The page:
Have you seen the latest 2014 survey on customer service?
The results were reported in a recent article on the “24/7 Wall St.” website1. Here are the 10 worst companies:
10. Citigroup (15% “poor” ratings for banking and for credit cards)
9. Wells Fargo (15% “poor” for banking, 16% for credit cards)
8. AT&T (18% “poor”)
7. AOL (18% “poor”)
6. Time Warner Cable (20% “poor”)
5. DirecTV (20% “poor”)
4. Dish Network (20% “poor”)
3. Sprint (21% “poor”)
2. Comcast (25% “poor”)
Who was No. 1?
Bank of America (25% “poor” for banking, 22% “poor” for credit cards)
No comment, besides the fact that I’m surprised that airline companies are not on that list. They have a habit of treating customers in the worst ways possible, for ever increasing prices.
And here are the top 10 best companies for customer service in 2014:
10. Apple (36% "excellent")
9. Hewlett-Packard (36% "excellent")
8. Sony (37% "excellent")
7. UPS (37% "excellent")
6. Trader Joe’s (37% "excellent")
5. American Express (38% "excellent")
4. Chick-fil-A (39% "excellent")
3. Marriott International (40% "excellent")
2. Hilton Worldwide (41% "excellent")
Who was rated the best?
Amazon.com (58% "excellent")
Here is what Micah Solomon, a customer service consultant, had to say2 about some of the best businesses in the survey:
“Nobody knows more about being hospitable than the hospitality industry. When you are selling a rectangular room, you have to do everything you can to move far out of the commodity zone through service, so that is what great hospitality companies concentrate on.”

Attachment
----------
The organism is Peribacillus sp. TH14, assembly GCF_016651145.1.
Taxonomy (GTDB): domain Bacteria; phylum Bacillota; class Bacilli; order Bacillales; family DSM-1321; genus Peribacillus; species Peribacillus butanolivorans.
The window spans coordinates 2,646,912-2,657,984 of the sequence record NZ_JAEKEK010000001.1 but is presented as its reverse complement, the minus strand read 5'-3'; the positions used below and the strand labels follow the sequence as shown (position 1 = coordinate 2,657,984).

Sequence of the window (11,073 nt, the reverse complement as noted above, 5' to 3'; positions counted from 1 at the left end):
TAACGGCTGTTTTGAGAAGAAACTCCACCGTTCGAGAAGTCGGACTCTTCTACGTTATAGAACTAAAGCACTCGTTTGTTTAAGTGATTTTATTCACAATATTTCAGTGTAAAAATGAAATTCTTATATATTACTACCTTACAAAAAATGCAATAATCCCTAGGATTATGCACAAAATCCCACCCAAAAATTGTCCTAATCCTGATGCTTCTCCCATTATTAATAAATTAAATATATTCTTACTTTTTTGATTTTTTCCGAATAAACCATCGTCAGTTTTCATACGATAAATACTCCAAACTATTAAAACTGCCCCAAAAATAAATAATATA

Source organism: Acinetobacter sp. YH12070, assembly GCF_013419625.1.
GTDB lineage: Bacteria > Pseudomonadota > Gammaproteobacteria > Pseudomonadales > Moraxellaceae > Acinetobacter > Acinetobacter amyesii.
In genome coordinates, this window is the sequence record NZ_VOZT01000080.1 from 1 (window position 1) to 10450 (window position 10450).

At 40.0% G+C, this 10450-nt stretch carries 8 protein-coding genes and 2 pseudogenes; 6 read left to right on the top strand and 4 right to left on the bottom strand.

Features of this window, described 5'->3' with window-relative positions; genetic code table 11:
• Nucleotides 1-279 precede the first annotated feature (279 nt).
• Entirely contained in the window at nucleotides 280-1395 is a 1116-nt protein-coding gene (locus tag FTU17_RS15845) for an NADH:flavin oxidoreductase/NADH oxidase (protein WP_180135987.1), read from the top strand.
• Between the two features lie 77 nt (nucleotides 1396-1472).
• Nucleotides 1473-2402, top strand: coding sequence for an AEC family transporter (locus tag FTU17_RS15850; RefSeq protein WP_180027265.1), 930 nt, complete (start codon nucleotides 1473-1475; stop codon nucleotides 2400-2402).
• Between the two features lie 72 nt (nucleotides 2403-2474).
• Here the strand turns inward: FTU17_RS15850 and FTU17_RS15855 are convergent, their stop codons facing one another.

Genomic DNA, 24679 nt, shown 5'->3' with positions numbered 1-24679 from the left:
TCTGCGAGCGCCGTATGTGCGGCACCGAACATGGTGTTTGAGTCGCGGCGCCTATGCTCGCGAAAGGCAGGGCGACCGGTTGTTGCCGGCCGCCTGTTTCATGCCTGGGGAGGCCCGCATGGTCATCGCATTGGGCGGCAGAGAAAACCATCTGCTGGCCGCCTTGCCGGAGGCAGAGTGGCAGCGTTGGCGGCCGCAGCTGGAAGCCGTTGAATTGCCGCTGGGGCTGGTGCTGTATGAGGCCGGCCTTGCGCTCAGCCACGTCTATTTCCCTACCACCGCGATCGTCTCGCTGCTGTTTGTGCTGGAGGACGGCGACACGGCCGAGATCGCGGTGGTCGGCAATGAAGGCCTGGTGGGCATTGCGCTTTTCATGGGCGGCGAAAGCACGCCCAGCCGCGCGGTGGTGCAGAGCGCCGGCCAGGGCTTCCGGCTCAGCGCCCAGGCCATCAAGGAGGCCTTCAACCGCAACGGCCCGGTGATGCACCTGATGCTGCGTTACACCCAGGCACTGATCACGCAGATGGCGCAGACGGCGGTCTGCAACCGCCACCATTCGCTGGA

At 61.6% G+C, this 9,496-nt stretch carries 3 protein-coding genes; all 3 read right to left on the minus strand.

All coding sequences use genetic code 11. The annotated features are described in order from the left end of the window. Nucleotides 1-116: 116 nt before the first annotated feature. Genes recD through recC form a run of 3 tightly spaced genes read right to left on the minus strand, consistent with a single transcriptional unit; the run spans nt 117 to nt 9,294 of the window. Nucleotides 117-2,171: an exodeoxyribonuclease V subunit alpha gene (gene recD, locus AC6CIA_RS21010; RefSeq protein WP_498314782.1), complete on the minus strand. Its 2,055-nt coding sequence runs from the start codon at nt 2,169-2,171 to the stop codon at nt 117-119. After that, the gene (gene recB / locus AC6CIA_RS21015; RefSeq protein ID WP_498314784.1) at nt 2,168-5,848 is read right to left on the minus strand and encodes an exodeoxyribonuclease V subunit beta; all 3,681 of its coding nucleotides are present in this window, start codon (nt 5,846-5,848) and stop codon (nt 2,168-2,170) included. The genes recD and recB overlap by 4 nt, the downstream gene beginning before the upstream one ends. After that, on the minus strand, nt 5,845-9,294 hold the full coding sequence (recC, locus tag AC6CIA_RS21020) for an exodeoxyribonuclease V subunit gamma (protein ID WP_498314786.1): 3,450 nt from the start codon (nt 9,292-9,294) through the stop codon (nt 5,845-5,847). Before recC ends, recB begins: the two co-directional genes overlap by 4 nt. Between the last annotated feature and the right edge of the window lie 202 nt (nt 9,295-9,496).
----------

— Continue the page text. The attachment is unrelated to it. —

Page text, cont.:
As an aside, this comment reminds me that a colleague liked hiring receptionists who had worked at hotel. His reasoning: “They know how to welcome people, they tend to be nice to clients, and they don’t have a problem asking for money.” In other words, they are customer-focused.
The fact that Amazon is No. 1 is no surprise. Amazon’s CEO, Jeff Bezos, recently explained3 that “if you’re competitor-focused, you have to wait until there is a competitor doing something. Being customer-focused allows you to be more pioneering.” And he adds: “Our No. 1 mission is to be Earth’s most customer-centric company.”
This obsession seems to be paying off…
How do these observations apply to the veterinary world?
Let’s paraphrase and translate this into our practices: “When you are “selling” (I know most readers will dislike this word, but please read on), when you are “selling” a vaccine, or flea medication, or a dental prophy, you have to do everything you can to move far out of the commodity zone through service, so that is what great veterinary clinics concentrate on.”
In other words, why is your vaccine better than the one at your friendly competitor?
How is your flea medication better than at the clinic (or the pet store) down the street?
Why is your dental prophy any better than the one at the other hospitals in town?
Assuming we are all up-to-speed on the medical aspects, if we’re honest with ourselves, the main differentiating factor is the quality of our customer service. It’s our ability to wow clients. It’s our capacity at making them feel like they and their pets are the very reason we showed up for work today.
Because they are.
- www.247wallst.com, July 18, 2014. Research survey group Zogby Analytics polled 2,500 adults about the quality of customer service at 150 American companies. Customer service could be rated as "excellent," "good," "fair" or "poor."
- Interview by “24/7 Wall St.”
- Success Magazine, March 2014.
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